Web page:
public void speak(Speaks speaker) {
    speaker.speak();
  }
}

In this example, generics have no advantage. In fact, it’s confusing if you see them used, because you scratch your head and wonder "why does he need a generic here? What is the advantage?" Answer: none.

If we want to implement the "Dogs and Robots" example using generics, we are forced to use an interface or superclass, to make the so-called "generic" be a specific type:

interface Speaks { void talk(); }

class Dog implements Speaks {
  public void talk() { }
  public void reproduce() { }
}

class Robot implements Speaks {
  public void talk() { }
  public void oilChange() { }
}

class Communicate {
  public static <T extends Speaks> void speak(T speaker) {
    speaker.talk();
  }
}

public class DogsAndRobots {
  public static void main(String[] args) {
    Dog d = new Dog();
    Robot r = new Robot();
    Communicate.speak(d);
    Communicate.speak(r);
  }
}

(Aside: note the use of extends rather than implements in the generic type constraint. implements won’t work. Java is precise and consistent because Sun says it is).

Again, this has zero advantage over the simple interface-only approach:

interface Speaks { void talk(); }

class Dog implements Speaks {
  public void talk() { }
  public void reproduce() { }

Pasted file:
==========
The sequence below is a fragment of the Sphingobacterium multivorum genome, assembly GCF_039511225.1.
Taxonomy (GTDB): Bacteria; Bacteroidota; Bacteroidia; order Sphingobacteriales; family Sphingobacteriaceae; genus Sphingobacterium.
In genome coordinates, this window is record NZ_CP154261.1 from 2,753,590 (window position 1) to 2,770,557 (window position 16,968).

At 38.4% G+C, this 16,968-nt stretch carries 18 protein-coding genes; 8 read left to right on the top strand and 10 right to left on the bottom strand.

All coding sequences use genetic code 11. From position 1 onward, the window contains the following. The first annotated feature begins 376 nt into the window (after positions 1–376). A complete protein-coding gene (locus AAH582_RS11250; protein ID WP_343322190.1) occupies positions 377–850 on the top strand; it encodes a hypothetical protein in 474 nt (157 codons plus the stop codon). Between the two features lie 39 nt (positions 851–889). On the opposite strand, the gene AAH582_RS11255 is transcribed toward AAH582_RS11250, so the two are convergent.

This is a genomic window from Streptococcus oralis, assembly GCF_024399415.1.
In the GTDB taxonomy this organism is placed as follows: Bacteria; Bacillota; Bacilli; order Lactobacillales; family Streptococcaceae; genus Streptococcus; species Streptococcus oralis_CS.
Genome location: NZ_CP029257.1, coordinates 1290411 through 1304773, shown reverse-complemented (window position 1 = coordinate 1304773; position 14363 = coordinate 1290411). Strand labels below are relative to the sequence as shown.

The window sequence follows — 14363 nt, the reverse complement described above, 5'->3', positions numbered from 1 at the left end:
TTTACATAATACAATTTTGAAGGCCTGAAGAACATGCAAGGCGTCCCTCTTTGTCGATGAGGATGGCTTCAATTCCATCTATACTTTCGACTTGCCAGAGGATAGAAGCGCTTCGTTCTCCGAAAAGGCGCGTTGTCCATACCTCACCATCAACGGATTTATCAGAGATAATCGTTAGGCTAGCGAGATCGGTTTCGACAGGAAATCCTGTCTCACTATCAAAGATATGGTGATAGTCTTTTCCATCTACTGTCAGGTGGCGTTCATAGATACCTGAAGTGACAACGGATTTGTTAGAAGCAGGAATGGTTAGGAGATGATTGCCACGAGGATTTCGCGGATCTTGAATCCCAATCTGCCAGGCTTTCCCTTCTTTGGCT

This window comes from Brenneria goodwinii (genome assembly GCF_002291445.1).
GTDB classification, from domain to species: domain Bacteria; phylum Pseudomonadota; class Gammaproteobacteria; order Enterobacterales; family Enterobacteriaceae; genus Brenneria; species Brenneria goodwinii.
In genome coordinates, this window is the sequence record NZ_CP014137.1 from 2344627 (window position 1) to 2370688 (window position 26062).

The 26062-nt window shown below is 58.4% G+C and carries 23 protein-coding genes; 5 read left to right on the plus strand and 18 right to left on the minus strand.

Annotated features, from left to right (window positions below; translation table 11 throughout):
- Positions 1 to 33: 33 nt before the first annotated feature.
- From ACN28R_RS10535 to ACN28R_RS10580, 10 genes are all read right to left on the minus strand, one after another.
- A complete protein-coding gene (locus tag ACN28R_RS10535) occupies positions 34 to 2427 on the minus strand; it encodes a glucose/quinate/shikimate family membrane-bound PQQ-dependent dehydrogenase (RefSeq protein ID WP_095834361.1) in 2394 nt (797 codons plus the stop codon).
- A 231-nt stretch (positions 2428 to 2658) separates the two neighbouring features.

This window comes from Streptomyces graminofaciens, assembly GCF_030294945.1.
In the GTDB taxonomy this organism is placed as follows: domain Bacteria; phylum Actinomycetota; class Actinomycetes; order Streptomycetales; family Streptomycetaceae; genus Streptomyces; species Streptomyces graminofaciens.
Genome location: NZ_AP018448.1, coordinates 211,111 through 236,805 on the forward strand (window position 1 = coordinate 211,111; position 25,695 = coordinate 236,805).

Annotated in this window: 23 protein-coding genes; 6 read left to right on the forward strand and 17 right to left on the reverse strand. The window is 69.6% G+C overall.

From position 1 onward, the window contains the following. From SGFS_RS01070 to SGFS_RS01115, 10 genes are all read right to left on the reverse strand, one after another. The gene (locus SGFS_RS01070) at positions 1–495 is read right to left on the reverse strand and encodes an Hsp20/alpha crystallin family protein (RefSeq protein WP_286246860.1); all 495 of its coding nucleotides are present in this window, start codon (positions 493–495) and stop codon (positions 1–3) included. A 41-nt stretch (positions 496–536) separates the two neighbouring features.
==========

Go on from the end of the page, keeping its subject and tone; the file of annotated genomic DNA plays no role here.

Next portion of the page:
}

class Robot implements Speaks {
  public void talk() { }
  public void oilChange() { }
}

class Communicate {
  public static void speak(Speaks speaker) {
    speaker.talk();
  }
}

public class SimpleDogsAndRobots {
  public static void main(String[] args) {
    Dog d = new Dog();
    Robot r = new Robot();
    Communicate.speak(d);
    Communicate.speak(r);
  }
}

So if we write generic code that actually takes a "type of anything," that type can only be an Object, and our generic code must only call Object methods on it. So really, we are restricted to code that is already "generic to Object," except for casting up to Object and down from Object, which this wonderful new syntax will do for us. Sounds like it’s a solution for collection classes and not much else, doesn’t it? The conclusion that the Silicon Valley Patterns Group came to was that these so-called Generics seem to only solve the problem of automatically casting in and out of containers.

There seems to be an argument that if <T> could really use an "anything" argument, it wouldn’t be type-safe. This is obviously incorrect because C++ catches such errors at compile-time. "Aha," they say, "but we (chose to)/(were forced to) implement Java Generics in a different way."

(Previous rant removed). So generics are really "autocasting." That’s the way of the Java world, and we are going to miss out on latent typing (it’s actually possible to simulate latent typing using reflection, as I do once or twice in Thinking in Java, but it’s messy and much less elegant). I was shocked at first, but now I’m over it and at least it’s clear that this is the way things are going to happen. C# also doesn’t support latent typing, and although it has a better generics model than Java (since they went ahead and changed the underlying IL so that, for example, a static field in a class will be different between class and class). So if you want latent typing you’ll have to use C++ or D (or Python, Smalltalk, Ruby, etc.).

Follow-up article